It’s one thing to cover rioting on the doorstep of the national press – it’s quite another when squeezed regional newsrooms have to do the same. And as rioting in the UK spread from London to Birmingham and then other cities, some unlikely suspects showed how to cover a riot online even when you don’t have a newsroom.
Dominating online coverage in Birmingham was not a local newspaper or broadcaster but a Tumblr site – Birmingham Riots 2011 – set up by musician Casey Rain. Over dozens of entries Casey posted countless reports of what was taking place, and a range of photos and video footage which dwarfed the combined coverage of regional press and broadcast.
Adopting the ‘publish, then filter‘ principle of online journalism, he continuously acknowledged the dozens of unfounded rumours going around. In doing so, however, he also provided a way to quickly separate the rumour from fact.
On Monday evening, for example, the site published an image of a rioter kicking a policeman – said to have been taken in Birmingham that night. Within an hour it had already been correctly identified as being taken in London in March.
The next day, however, the same image was incorrectly captioned on the front page of the Birmingham Mail and the centre spread of The Guardian, along with many other newspapers.
Casey, of course, isn’t a journalist, but he clearly cared passionately about informing his community. As a result, from a standing start he became the focal point of a network of people exchanging information about the riots, managing correspondence from people across multiple channels.
By publishing and then filtering, Casey acknowledged that the information was already out there, added notes of scepticism, and provided a means for others to confirm or debunk it. It was notable how the quality of his coverage improved from the first to the second day: a steep learning curve for anyone.
Meanwhile, a small Sikh television channel on Sky Channel 847 and Justin.tv was also pioneering a unique style of “guerilla” broadcasting based on a similar passion for its community as rioting spread to the Black Country. (Chris Unitt described it as “the Sex Pistols to data journalism’s prog rock”).
Sangat TV’s website crashed due to high demand and they shifted to hosting their stream on Amazon’s servers. Meanwhile, some clips were filmed by viewers and posted on YouTube.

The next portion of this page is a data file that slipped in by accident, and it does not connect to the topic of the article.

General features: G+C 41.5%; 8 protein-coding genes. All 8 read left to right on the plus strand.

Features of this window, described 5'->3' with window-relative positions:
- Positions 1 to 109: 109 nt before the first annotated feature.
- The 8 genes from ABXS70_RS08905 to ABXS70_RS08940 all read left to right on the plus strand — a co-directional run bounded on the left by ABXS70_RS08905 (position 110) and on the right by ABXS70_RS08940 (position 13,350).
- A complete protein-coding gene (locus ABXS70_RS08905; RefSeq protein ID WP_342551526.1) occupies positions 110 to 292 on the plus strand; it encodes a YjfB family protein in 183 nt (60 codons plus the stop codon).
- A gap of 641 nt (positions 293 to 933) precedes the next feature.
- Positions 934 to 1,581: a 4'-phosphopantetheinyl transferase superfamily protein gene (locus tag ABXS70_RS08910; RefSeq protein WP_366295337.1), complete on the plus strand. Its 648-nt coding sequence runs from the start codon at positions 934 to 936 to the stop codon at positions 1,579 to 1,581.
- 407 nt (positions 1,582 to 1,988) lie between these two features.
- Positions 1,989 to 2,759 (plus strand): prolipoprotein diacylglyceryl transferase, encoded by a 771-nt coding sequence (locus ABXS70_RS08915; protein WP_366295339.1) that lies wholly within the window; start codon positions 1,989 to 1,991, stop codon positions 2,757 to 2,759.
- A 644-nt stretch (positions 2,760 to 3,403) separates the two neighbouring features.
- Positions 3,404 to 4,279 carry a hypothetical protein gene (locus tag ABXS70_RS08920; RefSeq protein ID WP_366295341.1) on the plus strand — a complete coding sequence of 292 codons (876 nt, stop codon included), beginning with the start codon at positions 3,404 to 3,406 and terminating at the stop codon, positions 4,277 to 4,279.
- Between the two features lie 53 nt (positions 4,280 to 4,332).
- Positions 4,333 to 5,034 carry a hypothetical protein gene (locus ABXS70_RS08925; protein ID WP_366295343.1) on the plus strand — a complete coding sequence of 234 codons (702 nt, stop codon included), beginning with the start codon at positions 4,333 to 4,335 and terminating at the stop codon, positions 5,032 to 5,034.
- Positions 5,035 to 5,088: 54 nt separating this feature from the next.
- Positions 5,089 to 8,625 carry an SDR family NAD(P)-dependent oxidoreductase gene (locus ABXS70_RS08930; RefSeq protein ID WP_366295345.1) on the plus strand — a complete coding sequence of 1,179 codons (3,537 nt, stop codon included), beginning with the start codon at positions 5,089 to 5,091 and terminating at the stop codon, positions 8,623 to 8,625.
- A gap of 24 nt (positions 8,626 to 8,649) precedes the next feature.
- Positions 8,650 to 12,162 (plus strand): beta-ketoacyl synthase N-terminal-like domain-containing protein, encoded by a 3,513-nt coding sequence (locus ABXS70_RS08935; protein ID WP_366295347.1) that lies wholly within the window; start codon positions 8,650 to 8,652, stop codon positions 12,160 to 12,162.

At one point the camera crew gave a lift to police pursuing rioters, the reporter commentating that they were “Serving the community”. It’s an action that challenges traditional notions of journalistic impartiality:
What is striking about the channel is how clearly it sees its role being embedded in the community: frequently giving a voice to its members; fearlessly filming events that affect it. In print and broadcast, that would be a disadvantage, limiting its market. Online, it gives the channel and its presenters a personality and unique flavour that users responded to.
In contrast, when the BBC reported, briefly, on Birmingham’s riots there was a flurry of tweets complaining about the reporter getting street names wrong. “Clueless stringer“; “Eedgit … Hysterical bullshit“; “Have you ever *been* to Birmingham, fella?”
An image of the ‘decapitated’ bull was also posted on Birmingham Riots 2011 – but was quickly debunked.
And so on the one hand we had those who were looking at the story, and on the other those who were looking at the community; between product and process; content and context; impartiality and passion.
I’m not claiming that one approach is better than the other: broadcasters and bloggers have different audiences, different processes, and different concerns.
There’s room for both approaches – indeed, I would argue that it’s better to have both. All I want to do here is note that difference, and perhaps suggest that as journalists we should be more aware of that – especially when it comes to avoiding mistakes often made in covering an event or place we are not familiar with.